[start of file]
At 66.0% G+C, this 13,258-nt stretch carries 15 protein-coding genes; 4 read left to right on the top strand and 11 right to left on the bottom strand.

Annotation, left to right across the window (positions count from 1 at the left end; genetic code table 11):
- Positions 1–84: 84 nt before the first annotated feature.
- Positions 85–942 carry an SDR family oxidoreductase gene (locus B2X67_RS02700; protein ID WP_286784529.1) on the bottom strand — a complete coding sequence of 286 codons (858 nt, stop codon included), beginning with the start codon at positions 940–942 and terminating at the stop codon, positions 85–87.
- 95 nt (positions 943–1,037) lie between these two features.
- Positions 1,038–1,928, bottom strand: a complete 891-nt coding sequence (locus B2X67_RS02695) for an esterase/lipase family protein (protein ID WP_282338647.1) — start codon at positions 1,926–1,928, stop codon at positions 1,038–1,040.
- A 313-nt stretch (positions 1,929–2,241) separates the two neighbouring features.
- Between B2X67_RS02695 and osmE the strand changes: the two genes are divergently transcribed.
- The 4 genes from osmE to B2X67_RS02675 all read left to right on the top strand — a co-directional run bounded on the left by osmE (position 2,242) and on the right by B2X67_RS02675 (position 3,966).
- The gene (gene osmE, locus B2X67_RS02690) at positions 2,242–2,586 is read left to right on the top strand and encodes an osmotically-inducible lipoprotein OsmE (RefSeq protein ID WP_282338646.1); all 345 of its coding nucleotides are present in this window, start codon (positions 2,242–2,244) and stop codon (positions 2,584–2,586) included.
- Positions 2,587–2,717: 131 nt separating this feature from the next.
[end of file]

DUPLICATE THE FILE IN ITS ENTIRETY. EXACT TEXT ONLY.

At 66.0% G+C, this 13,258-nt stretch carries 15 protein-coding genes; 4 read left to right on the top strand and 11 right to left on the bottom strand.

Annotation, left to right across the window (positions count from 1 at the left end; genetic code table 11):
- Positions 1–84: 84 nt before the first annotated feature.
- Positions 85–942 carry an SDR family oxidoreductase gene (locus B2X67_RS02700; protein ID WP_286784529.1) on the bottom strand — a complete coding sequence of 286 codons (858 nt, stop codon included), beginning with the start codon at positions 940–942 and terminating at the stop codon, positions 85–87.
- 95 nt (positions 943–1,037) lie between these two features.
- Positions 1,038–1,928, bottom strand: a complete 891-nt coding sequence (locus B2X67_RS02695) for an esterase/lipase family protein (protein ID WP_282338647.1) — start codon at positions 1,926–1,928, stop codon at positions 1,038–1,040.
- A 313-nt stretch (positions 1,929–2,241) separates the two neighbouring features.
- Between B2X67_RS02695 and osmE the strand changes: the two genes are divergently transcribed.
- The 4 genes from osmE to B2X67_RS02675 all read left to right on the top strand — a co-directional run bounded on the left by osmE (position 2,242) and on the right by B2X67_RS02675 (position 3,966).
- The gene (gene osmE, locus B2X67_RS02690) at positions 2,242–2,586 is read left to right on the top strand and encodes an osmotically-inducible lipoprotein OsmE (RefSeq protein ID WP_282338646.1); all 345 of its coding nucleotides are present in this window, start codon (positions 2,242–2,244) and stop codon (positions 2,584–2,586) included.
- Positions 2,587–2,717: 131 nt separating this feature from the next.